«Martin Rudner OCCASIONAL PAPER No 22 – 2000 CANADA’S COMMUNICATION SECURITY ESTABLISHMENT: FROM COLD WAR TO GLOBALISATION Martin Rudner ...»
CANADA’S COMMUNICATIONS SECURITY ESTABLISHMENT:
FROM COLD WAR TO GLOBALISATION
No 22 – 2000
COMMUNICATION SECURITY ESTABLISHMENT:
FROM COLD WAR TO GLOBALISATION
OCCASIONAL PAPERNo 22 – 2000 The Norman Paterson School of International Affairs Carleton University 1125 Colonel By Drive Ottawa, Ontario K1S 5B6 Telephone: 613-520-6655 Fax: 613-520-2889 www.carleton.ca/npsia This series is published by the Centre for Security and Defence Studies at the School and supported by a grant from the Security Defence Forum of the Department of National Defence.
The views expressed in this paper do not necessarily represent the views of the School or the Department of National Defence.
TABLE OF CONTENTS
ii Abbreviations iv
THE BEGINNINGS OF CANADIAN SIGINT 2
CANADA’S SIGINT COLLECTION EFFORT 6
COLD WAR SIGINT OPERATIONS 8
CANADA AND THE UKUSA AGREEMENT 11
SATELLITE COMMUNICATIONS AND ECHELON 13
SIGINT TECHNOLOGY ACCESS AND SHARING 16
CANADA’S POST-COLD WAR SIGINT AGENDA 18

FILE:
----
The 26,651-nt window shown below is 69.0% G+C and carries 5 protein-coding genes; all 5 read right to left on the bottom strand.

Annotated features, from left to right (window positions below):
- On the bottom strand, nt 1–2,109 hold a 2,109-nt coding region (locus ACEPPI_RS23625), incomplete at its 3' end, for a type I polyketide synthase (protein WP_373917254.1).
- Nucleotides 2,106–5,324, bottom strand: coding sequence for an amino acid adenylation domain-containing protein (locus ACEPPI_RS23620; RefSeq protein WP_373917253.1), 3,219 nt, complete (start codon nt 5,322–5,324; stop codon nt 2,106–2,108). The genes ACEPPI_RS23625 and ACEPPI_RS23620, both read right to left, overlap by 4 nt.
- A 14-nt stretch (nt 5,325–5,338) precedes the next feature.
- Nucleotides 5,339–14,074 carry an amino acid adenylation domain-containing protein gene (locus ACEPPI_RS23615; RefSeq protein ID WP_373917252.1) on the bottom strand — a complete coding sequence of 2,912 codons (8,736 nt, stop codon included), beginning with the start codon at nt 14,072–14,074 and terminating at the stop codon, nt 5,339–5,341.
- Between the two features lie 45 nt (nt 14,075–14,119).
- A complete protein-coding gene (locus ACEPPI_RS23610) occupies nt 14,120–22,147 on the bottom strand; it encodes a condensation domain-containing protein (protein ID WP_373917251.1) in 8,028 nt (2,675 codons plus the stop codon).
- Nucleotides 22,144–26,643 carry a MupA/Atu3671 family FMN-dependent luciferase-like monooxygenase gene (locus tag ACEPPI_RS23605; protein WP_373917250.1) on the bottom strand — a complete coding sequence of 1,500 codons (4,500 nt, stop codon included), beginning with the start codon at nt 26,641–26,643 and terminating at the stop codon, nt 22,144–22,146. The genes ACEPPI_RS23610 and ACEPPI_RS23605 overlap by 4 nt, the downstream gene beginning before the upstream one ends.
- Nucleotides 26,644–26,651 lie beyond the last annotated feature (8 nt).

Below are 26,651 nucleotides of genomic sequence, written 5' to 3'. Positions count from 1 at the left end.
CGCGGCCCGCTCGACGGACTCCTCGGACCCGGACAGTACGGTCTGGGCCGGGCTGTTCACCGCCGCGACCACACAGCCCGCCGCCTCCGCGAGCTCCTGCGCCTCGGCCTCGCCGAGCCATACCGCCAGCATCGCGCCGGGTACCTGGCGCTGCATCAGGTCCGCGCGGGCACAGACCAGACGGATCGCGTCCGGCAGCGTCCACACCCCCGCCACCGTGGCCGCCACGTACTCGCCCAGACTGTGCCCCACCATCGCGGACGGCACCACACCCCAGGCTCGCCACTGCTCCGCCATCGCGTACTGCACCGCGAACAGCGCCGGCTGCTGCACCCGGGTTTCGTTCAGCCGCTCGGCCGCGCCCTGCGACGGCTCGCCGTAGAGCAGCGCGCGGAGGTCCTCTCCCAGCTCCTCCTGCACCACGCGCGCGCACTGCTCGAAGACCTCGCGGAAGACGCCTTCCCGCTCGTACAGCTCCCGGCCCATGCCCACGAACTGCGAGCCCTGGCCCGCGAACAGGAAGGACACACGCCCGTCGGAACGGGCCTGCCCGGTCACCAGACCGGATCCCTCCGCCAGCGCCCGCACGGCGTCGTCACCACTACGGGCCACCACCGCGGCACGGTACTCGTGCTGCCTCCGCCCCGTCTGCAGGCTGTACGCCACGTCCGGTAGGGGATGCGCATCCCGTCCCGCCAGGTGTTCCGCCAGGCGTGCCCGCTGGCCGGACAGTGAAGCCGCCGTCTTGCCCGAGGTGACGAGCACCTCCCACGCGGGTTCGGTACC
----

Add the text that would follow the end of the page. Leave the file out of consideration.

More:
THE ECONOMIC INTELLIGENCE CONUNDRUM 22
FUTURE CHALLENGES 25Notes 34 About the Author 41
LIST OF OCCASIONAL PAPERS 42i
ABSTRACTThe Communications Security Establishment (CSE) is Canada’s largest, best funded and most highly secretive intelligence agency, and is the main provider of foreign intelligence to the Canadian government. CSE collects, analyses and reports on signals intelligence (SIGINT) derived from interceptions of foreign electronic communications, radio, radar, telemetry, and other electromagnetic emissions. In fulfilment of its foreign intelligence function, CSE collaborates closely in a special SIGINT sharing arrangement with the United States, United Kingdom, Australia and New Zealand known as UKUSA. CSE is also responsible for providing technical advice and guidance for protecting Canadian government communications and electronic data security.
The present study reviews the structure of authority and control over CSE within the Canadian intelligence community. It traces its origins back to the early post-war Communications Branch of the National Research Council, and examines its subsequent evolution during the Cold War. A survey of CSE operations during the Cold War covers local interceptions of adversarial diplomatic and clandestine communications, in-country intercepts from Canadian diplomatic posts abroad, and long-distance radio and satellite communications interceptions from listening posts in Canada. Particular attention is given to CSE’s role in the UKUSA alliance and its Echelon sharing arrangement.